Exploring Photography with Kids: Pinhole Cameras

Hi Folks! This week we are exploring photography with kids. Today we have a couple of links to instructions on how to make a pinhole camera:

Pinhole cameras were one of the earliest types of cameras. They use the principle of “camera obscura,” in which light travels through a small hole in a dark box to form a picture. It’s the same science that today’s cameras use.  (Kids National Geographic)

Follow the instructions on this website to make a pinhole camera and to learn how cameras really work: https://kids.nationalgeographic.com/explore/books/pinhole-camera/

(Feature Image Credit: National Geographic Kids)

Note: this National Geographic Kids tutorial shows you how the cameras work by projecting the image upside down onto the wax paper.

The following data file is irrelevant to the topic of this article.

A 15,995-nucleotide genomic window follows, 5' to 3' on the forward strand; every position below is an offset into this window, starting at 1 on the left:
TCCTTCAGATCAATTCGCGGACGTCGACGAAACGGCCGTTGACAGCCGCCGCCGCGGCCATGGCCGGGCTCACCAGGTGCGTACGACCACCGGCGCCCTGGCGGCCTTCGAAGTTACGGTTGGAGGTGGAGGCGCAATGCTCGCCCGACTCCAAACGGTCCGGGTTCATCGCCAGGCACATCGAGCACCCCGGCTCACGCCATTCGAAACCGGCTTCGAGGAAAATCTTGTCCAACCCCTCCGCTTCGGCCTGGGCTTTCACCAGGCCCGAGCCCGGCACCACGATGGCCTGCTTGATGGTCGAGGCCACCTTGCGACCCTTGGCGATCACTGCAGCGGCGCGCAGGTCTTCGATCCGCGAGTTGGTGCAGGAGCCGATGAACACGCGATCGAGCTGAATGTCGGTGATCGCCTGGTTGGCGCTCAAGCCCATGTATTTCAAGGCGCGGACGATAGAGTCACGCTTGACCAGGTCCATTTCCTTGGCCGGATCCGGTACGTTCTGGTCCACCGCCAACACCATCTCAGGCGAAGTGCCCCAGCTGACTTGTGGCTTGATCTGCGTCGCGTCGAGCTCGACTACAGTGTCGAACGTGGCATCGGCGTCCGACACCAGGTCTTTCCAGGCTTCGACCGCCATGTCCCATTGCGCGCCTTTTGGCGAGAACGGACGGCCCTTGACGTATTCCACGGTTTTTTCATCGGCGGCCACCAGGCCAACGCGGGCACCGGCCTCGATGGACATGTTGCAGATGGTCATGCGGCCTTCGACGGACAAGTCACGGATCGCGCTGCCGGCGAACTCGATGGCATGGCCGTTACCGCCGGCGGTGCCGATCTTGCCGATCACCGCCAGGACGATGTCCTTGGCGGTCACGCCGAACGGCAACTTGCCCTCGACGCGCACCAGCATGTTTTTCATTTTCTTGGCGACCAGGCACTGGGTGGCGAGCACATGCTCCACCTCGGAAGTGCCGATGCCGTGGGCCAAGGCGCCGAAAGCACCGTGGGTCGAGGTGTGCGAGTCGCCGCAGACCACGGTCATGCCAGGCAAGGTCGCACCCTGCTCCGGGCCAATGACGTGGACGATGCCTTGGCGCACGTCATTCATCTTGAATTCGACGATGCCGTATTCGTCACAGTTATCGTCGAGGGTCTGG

To make an actual photograph (involving developing) follow the more advanced tutorial on Instructables:

You will need:

A box (best to use a black one if you have it), photo paper, a thin piece of metal like a can or brass shim, tape, x-acto knife, needle, and sand paper.

For developing the image, you will need developer, fixer, water, tongs, towels, and a safe light in you dark room (orange or red bulb works best.)

And somehow for taking the image…difficult this time of year in Berlin…you will also need a sunny day!


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